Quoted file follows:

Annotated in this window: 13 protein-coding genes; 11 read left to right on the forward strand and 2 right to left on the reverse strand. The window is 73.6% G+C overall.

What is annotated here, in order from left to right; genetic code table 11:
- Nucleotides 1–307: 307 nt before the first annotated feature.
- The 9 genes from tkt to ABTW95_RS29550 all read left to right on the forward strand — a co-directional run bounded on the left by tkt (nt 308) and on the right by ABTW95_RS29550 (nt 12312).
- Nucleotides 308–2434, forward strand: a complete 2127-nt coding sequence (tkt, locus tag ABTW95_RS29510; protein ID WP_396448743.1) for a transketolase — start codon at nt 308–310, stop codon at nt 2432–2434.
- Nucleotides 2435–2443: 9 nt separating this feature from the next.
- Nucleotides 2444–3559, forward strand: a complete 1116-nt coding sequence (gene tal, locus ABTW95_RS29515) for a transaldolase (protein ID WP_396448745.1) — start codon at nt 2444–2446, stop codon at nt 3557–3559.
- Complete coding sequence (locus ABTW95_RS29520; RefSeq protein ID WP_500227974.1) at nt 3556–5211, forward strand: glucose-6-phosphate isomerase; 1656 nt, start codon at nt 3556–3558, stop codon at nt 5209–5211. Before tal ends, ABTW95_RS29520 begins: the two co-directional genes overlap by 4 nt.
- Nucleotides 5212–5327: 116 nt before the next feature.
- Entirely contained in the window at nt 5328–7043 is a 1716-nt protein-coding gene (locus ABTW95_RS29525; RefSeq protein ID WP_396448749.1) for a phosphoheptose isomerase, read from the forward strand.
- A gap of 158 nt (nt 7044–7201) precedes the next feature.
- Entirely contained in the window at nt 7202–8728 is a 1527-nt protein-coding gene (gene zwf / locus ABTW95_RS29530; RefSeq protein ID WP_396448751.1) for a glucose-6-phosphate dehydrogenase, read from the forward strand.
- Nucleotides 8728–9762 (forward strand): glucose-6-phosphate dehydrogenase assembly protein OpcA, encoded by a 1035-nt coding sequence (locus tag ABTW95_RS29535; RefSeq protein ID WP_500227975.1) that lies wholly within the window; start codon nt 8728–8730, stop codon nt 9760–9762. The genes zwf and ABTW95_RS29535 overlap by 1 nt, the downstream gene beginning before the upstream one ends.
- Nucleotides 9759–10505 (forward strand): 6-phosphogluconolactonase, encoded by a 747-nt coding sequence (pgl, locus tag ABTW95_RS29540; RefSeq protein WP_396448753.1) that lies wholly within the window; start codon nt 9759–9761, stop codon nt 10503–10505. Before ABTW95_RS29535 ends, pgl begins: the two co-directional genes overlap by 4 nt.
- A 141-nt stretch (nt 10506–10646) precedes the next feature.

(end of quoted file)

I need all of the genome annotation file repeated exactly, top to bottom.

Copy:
Annotated in this window: 13 protein-coding genes; 11 read left to right on the forward strand and 2 right to left on the reverse strand. The window is 73.6% G+C overall.

What is annotated here, in order from left to right; genetic code table 11:
- Nucleotides 1–307: 307 nt before the first annotated feature.
- The 9 genes from tkt to ABTW95_RS29550 all read left to right on the forward strand — a co-directional run bounded on the left by tkt (nt 308) and on the right by ABTW95_RS29550 (nt 12312).
- Nucleotides 308–2434, forward strand: a complete 2127-nt coding sequence (tkt, locus tag ABTW95_RS29510; protein ID WP_396448743.1) for a transketolase — start codon at nt 308–310, stop codon at nt 2432–2434.
- Nucleotides 2435–2443: 9 nt separating this feature from the next.
- Nucleotides 2444–3559, forward strand: a complete 1116-nt coding sequence (gene tal, locus ABTW95_RS29515) for a transaldolase (protein ID WP_396448745.1) — start codon at nt 2444–2446, stop codon at nt 3557–3559.
- Complete coding sequence (locus ABTW95_RS29520; RefSeq protein ID WP_500227974.1) at nt 3556–5211, forward strand: glucose-6-phosphate isomerase; 1656 nt, start codon at nt 3556–3558, stop codon at nt 5209–5211. Before tal ends, ABTW95_RS29520 begins: the two co-directional genes overlap by 4 nt.
- Nucleotides 5212–5327: 116 nt before the next feature.
- Entirely contained in the window at nt 5328–7043 is a 1716-nt protein-coding gene (locus ABTW95_RS29525; RefSeq protein ID WP_396448749.1) for a phosphoheptose isomerase, read from the forward strand.
- A gap of 158 nt (nt 7044–7201) precedes the next feature.
- Entirely contained in the window at nt 7202–8728 is a 1527-nt protein-coding gene (gene zwf / locus ABTW95_RS29530; RefSeq protein ID WP_396448751.1) for a glucose-6-phosphate dehydrogenase, read from the forward strand.
- Nucleotides 8728–9762 (forward strand): glucose-6-phosphate dehydrogenase assembly protein OpcA, encoded by a 1035-nt coding sequence (locus tag ABTW95_RS29535; RefSeq protein ID WP_500227975.1) that lies wholly within the window; start codon nt 8728–8730, stop codon nt 9760–9762. The genes zwf and ABTW95_RS29535 overlap by 1 nt, the downstream gene beginning before the upstream one ends.
- Nucleotides 9759–10505 (forward strand): 6-phosphogluconolactonase, encoded by a 747-nt coding sequence (pgl, locus tag ABTW95_RS29540; RefSeq protein WP_396448753.1) that lies wholly within the window; start codon nt 9759–9761, stop codon nt 10503–10505. Before ABTW95_RS29535 ends, pgl begins: the two co-directional genes overlap by 4 nt.
- A 141-nt stretch (nt 10506–10646) precedes the next feature.